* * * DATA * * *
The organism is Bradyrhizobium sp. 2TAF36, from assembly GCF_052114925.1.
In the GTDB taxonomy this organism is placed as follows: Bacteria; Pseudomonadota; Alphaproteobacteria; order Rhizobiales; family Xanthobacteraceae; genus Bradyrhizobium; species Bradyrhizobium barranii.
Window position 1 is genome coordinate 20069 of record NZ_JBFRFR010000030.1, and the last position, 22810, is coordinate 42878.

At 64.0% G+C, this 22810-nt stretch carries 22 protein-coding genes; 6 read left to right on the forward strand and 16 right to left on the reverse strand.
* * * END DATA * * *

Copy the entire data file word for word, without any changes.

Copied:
The organism is Bradyrhizobium sp. 2TAF36, from assembly GCF_052114925.1.
In the GTDB taxonomy this organism is placed as follows: Bacteria; Pseudomonadota; Alphaproteobacteria; order Rhizobiales; family Xanthobacteraceae; genus Bradyrhizobium; species Bradyrhizobium barranii.
Window position 1 is genome coordinate 20069 of record NZ_JBFRFR010000030.1, and the last position, 22810, is coordinate 42878.

At 64.0% G+C, this 22810-nt stretch carries 22 protein-coding genes; 6 read left to right on the forward strand and 16 right to left on the reverse strand.